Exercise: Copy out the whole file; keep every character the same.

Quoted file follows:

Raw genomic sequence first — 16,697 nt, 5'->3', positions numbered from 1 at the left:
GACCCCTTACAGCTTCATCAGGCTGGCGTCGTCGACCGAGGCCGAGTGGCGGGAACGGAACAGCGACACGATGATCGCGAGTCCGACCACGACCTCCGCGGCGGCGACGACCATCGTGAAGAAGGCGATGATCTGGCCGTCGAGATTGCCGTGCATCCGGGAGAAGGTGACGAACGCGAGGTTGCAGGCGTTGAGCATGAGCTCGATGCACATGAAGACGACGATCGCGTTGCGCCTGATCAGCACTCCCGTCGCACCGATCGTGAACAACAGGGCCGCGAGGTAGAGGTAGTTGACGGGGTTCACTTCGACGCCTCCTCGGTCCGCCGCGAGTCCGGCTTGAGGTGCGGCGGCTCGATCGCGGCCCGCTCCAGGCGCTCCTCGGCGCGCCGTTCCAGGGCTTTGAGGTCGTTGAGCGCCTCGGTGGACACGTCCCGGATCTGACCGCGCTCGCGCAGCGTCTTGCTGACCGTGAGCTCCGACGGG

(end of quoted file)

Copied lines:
Raw genomic sequence first — 16,697 nt, 5'->3', positions numbered from 1 at the left:
GACCCCTTACAGCTTCATCAGGCTGGCGTCGTCGACCGAGGCCGAGTGGCGGGAACGGAACAGCGACACGATGATCGCGAGTCCGACCACGACCTCCGCGGCGGCGACGACCATCGTGAAGAAGGCGATGATCTGGCCGTCGAGATTGCCGTGCATCCGGGAGAAGGTGACGAACGCGAGGTTGCAGGCGTTGAGCATGAGCTCGATGCACATGAAGACGACGATCGCGTTGCGCCTGATCAGCACTCCCGTCGCACCGATCGTGAACAACAGGGCCGCGAGGTAGAGGTAGTTGACGGGGTTCACTTCGACGCCTCCTCGGTCCGCCGCGAGTCCGGCTTGAGGTGCGGCGGCTCGATCGCGGCCCGCTCCAGGCGCTCCTCGGCGCGCCGTTCCAGGGCTTTGAGGTCGTTGAGCGCCTCGGTGGACACGTCCCGGATCTGACCGCGCTCGCGCAGCGTCTTGCTGACCGTGAGCTCCGACGGG